If you’d like to join the Walking Challenge we welcome you. Just set whatever goal seems realistic for you and your 4legged friends and I will add you and a link to your site to the sidebar.


Trips and Travels

I like to travel. Not as much as I like to stay home, but a trip now and then is fun. Especially if my 4legged friends get to go.

Traveling is a lot of work though. Especially if my 4legged friends get to go.

We are going on a short trip this weekend. I have family coming into town and we all become snow birds and get out the city to a warmer clime.

I guess it’s the home body coming out in me, but today the staying home option seemed like a lot less work and a lot more fun.

I’m sure it’s not, and I will be thrilled with the projected 60 degree temps, the sunshine, long, leash free walks in the desert, good food and good company. . . hmm. . . this is looking better after all!

It’s not the first trip I have taken with the two fluffy pups together, but I’m wondering how it will go. Crowded house, four dogs, lots of family coming and going. . . hmm. . . maybe staying home is a good idea after all.

So how ’bout all of you? Do you travel with your 4legged friends? If so, what do you do to make it a fun time for all? Bring on the travel tips! I’m sure I need them if I’m going to make a success of traveling with an adolescent boy puppy, and a Princessface Maizey.


Not So Wordless Wednesday: Tugging Mania

"Wait! Wait! I know it's surprising, but you're not in the wrong blog! I am making a guest appearance with my buddy Magnus the Destroyer."

"Look out these Shelties are crazy tuggers!"

"Twist here has an amazingly big jaw!"

"And Dare wants MY toy all to herself!"

"Shhh. . . Don't tell her I'm back here! I have to be sneaky with these smart Shelties around."

Good thing I'm Magnus the Tough, I can handle these tugging professionals!"

Meanwhile on the couch, “I’m really a big dog” Magnus’ sisser did her best Princessface Maizey impression:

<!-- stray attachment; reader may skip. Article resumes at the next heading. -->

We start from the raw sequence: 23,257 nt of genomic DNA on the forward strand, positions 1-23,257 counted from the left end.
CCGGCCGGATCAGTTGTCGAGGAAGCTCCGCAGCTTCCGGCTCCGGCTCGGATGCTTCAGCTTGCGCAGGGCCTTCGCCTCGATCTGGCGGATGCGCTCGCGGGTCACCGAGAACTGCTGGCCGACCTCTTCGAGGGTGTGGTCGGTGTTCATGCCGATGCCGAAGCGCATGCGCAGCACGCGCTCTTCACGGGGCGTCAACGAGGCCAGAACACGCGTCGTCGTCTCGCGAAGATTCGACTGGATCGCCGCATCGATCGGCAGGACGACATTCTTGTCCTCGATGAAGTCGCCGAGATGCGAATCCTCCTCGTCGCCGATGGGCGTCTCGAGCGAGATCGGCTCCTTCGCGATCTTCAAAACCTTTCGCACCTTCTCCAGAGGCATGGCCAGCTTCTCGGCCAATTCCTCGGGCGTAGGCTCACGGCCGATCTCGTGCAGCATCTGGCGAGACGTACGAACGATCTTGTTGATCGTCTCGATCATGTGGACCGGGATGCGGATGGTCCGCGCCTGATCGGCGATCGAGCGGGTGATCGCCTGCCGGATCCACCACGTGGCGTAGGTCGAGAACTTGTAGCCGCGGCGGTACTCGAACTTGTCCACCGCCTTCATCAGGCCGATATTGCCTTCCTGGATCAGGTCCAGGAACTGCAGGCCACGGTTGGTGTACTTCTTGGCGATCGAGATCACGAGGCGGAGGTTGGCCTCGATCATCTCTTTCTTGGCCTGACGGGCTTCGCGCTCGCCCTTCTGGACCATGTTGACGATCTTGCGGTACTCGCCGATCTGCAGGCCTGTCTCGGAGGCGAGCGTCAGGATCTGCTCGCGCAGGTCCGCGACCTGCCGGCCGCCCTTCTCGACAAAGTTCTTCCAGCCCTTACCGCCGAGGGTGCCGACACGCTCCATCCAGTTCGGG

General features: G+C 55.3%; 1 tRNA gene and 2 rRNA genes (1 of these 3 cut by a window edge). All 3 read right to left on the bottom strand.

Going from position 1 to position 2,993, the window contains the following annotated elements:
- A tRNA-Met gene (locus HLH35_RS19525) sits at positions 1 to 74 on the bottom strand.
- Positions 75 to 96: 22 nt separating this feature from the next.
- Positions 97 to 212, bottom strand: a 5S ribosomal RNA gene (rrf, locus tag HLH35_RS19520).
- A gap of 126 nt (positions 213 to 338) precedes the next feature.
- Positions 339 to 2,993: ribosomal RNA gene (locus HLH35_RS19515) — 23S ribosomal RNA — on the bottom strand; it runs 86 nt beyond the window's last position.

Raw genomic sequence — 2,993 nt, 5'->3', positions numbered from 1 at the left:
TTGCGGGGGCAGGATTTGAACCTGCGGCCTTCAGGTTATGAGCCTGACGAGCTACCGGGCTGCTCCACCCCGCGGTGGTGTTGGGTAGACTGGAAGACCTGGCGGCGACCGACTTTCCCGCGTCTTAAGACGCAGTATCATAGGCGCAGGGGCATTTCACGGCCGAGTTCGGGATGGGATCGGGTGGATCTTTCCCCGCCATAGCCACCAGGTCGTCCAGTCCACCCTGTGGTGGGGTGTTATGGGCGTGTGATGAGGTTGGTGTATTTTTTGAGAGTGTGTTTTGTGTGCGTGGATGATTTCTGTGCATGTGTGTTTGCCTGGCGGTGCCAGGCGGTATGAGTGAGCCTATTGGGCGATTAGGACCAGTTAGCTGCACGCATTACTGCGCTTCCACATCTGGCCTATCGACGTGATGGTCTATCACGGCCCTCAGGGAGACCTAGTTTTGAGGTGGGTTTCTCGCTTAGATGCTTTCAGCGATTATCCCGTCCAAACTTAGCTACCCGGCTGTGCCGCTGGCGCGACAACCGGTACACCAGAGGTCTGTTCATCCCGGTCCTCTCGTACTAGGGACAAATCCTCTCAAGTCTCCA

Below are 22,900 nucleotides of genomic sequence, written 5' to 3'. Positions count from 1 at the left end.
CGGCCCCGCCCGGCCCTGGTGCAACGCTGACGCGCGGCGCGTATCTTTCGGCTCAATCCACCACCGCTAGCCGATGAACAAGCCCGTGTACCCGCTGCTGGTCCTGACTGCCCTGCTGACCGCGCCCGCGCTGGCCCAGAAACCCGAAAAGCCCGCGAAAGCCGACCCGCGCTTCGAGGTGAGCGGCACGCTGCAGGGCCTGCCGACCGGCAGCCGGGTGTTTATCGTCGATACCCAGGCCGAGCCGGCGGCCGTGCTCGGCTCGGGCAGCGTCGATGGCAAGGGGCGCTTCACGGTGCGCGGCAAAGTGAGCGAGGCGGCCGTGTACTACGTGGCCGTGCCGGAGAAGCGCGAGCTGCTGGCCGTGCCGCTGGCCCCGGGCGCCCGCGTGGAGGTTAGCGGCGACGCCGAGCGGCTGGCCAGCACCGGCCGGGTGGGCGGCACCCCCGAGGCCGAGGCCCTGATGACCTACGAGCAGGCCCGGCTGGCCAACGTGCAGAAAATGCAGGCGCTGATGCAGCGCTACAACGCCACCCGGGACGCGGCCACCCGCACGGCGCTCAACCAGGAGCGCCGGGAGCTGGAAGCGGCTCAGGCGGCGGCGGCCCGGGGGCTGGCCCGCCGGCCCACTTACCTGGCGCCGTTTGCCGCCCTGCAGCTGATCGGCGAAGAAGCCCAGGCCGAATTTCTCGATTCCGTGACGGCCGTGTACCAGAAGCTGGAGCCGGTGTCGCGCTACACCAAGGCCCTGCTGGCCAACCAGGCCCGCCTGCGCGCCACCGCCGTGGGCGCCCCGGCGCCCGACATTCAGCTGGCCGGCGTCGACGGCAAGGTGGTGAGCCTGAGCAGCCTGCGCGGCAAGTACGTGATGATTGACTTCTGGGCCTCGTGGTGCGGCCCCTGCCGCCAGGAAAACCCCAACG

"These crazy tugging dogs really wear me out."


The Rest of the Cow, Goat and Horse Reactivity Story

As promised here is the rest of the story with this weekends reactive journey.

In Truth I Think I am The Reactive One
I must start with the admission that I am a reactive person. Go ahead laugh, but it’s so true! I am a chronic, anxiety addicted, over thinker. Because of my tendency towards feeling constantly alarmed it wouldn’t surprise me a bit that Maizey learned that from me.

I only bring it up because I think that one of the biggest challenges to teaching Maizey not to react to everything she sees like it is a big scary monster that she is going to out scare is teaching myself that. Or at least acting it convincingly enough that she is reassured.

My Then and Now Reaction to Maizey Reacting
Based on my own reactive personality, what is my instinctual reaction? Well picture her jumping out of her skin, lunging and barking. Then picture it in human form: me jumping, lunging and barking- at her! Not helpful to say the least!

Thus the 4legged lesson she is teaching me? When she reacts I don’t. And I mean literally DON’T, at all. For every symptom she shows my goal is to show the opposite. I think in the psychology world they call this “modeling the correct behavior.” I think in the real world we call it “fake it ’till you make it.”

So it used to look like this: she jumps and lunges, I would jump and lunge to grab her and keep her safe, or tighten the leash or whatever other startled physical reaction possessed my body. Now I stand still. Unless I need to move to keep her safe like backing away from a dangerous dog.

It used to be she barks and alarms go off in my head and my instinct is to bark at her, “MAIZEY! blahdy blah blah.” Or what ever. She can’t hear me over the alarms going off in her head so it doesn’t matter what words come out. It’s the tone, which is never one of anger, but surprise and alarm that gives her the message, “OH NO! Even my crazymomlady is alarmed so I better be bigger, badder and meaner to get this scary thing away from me!”

The Effect
Honestly time will tell the total effect on her, but I can tell you the effect on me is huge. I feel more in control because I am, or at least look to her, more in control.

(Although I must admit to people not in the “reactive know” tend to look at you like, “Why are you not waving your arms and screaming at your dog to stop throwing that god awful fit!?!” I just try to let that one go as judgmental ignorance not worth my energy.)

Another benefit I feel this is having is I feel like a refuge from the storm that Maizey is trapped in and I think that has contributed to her being able to return and reorient to me better.

The Anecdotal Evidence
This weekend provided a great chance to see all of this in action. We traveled south for a fall getaway and encountered many things that Maizey has seen before and not reacted to at all. The aforementioned cows, horses and goats.

This time was a different story. These pictures are presented with time stamp in the form of hour:minutes:seconds. You’ll notice it takes only seconds for things to change.

1:34:22 Immediately when arriving at the goat and cow pens she showed no reactivity to them, although the tail position indicates perhaps slight hyper-alertness.

1:34:56 34 seconds later she got startled by something only she knows and lunged over to the cows.

1:35:05 She really didn’t like those cows!